At the very least, if the Bush Administration expires and we are still at war only in Iraq and Afghanistan, we can count ourselves lucky.
The New York Times reports on the latest treasure unearthed by Wikileaks, a 2005 27-page document showing the U.S. military’s Rules of Engagement in Iraq. Most worrying of all, the rules allowed for cross-border raids into Iran or Syria:
In a section on crossing international borders, the document said the permission of the American defense secretary was required before American forces could cross into or fly over Iranian or Syrian territory. Such actions, the document suggested, would probably also require the approval of President Bush.
But the document said that there were cases in which such approval was not required: when American forces were in hot pursuit of former members of Mr. Husseinâs government or terrorists….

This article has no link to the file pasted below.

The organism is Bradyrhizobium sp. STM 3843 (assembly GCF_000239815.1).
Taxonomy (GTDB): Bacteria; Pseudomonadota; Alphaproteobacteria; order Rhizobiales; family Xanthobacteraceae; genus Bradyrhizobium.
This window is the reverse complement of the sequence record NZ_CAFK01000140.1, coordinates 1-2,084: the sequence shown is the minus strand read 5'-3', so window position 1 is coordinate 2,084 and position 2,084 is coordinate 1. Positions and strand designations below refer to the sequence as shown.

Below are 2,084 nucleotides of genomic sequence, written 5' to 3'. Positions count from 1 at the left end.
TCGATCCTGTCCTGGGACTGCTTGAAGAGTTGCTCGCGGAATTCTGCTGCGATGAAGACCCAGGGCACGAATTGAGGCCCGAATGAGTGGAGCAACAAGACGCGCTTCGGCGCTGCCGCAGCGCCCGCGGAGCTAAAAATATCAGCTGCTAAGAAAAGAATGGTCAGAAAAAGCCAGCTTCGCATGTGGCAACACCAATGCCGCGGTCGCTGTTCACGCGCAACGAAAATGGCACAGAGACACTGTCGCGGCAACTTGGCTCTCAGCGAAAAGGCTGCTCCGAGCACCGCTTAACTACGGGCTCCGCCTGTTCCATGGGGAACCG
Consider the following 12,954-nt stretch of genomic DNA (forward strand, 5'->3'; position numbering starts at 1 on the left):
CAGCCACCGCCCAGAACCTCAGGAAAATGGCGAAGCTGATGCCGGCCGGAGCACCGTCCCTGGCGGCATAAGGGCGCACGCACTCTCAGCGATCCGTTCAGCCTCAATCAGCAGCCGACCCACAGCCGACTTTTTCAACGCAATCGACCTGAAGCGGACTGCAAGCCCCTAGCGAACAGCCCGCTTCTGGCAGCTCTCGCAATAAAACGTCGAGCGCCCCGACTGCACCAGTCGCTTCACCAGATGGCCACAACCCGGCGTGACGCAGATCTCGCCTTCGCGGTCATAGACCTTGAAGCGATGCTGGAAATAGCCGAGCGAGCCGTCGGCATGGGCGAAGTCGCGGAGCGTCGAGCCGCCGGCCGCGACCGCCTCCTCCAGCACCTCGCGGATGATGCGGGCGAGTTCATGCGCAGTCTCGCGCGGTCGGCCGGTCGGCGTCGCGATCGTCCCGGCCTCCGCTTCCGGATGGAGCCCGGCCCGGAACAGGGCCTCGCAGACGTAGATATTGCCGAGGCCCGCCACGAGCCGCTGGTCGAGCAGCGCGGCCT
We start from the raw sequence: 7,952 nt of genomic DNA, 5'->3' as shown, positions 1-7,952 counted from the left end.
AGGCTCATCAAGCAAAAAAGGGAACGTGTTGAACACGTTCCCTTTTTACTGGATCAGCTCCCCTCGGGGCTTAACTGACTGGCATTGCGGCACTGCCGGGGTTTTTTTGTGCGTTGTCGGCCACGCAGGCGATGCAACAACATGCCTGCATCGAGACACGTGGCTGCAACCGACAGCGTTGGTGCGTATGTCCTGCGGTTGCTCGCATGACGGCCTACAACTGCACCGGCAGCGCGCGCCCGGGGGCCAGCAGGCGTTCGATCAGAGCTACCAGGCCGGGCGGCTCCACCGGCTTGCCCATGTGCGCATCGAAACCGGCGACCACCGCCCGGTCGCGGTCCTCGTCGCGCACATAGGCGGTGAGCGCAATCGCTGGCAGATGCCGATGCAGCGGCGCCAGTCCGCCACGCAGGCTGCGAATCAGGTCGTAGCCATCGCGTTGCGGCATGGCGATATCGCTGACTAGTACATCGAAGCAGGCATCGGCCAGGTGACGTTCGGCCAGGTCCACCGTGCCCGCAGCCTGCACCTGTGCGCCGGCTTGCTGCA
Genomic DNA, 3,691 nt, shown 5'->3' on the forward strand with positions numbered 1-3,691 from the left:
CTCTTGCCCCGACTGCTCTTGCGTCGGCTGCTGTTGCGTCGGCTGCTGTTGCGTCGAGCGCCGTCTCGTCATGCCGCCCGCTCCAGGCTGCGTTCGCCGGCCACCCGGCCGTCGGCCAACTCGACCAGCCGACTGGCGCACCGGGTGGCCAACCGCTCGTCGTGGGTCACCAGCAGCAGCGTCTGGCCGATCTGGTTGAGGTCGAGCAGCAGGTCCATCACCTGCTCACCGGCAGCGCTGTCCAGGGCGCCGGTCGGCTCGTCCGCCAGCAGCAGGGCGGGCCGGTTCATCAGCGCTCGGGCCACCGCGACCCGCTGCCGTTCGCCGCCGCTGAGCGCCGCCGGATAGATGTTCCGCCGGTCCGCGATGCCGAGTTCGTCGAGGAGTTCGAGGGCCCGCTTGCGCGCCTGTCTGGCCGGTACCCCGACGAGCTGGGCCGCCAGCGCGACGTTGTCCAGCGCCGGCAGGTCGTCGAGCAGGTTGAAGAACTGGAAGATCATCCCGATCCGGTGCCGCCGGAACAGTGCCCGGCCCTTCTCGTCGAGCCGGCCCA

It stated that the American commander engaged in the pursuit, however, should consult with top commanders in Baghdad, âtime permitting.â
The Times notes that it’s unknown whether this ever happened or whether the rules are any different now. Hold your breath.
But there are other interesting aspects to the document. Certainly the preoccupation with former members of Saddam Hussein’s government, rather than foreign terrorists, was not reflected in the administration’s rhetoric at the time.
And then there’s this:
Apparently in a carryover from the intelligence failures of the Iraq invasion in early 2003, the document says the United States Central Command, which oversees operations in the Middle East, gave American commanders in Iraq the authority to attack mobile âW.M.D. labsâ; such labs for making germ weapons were later determined not to exist.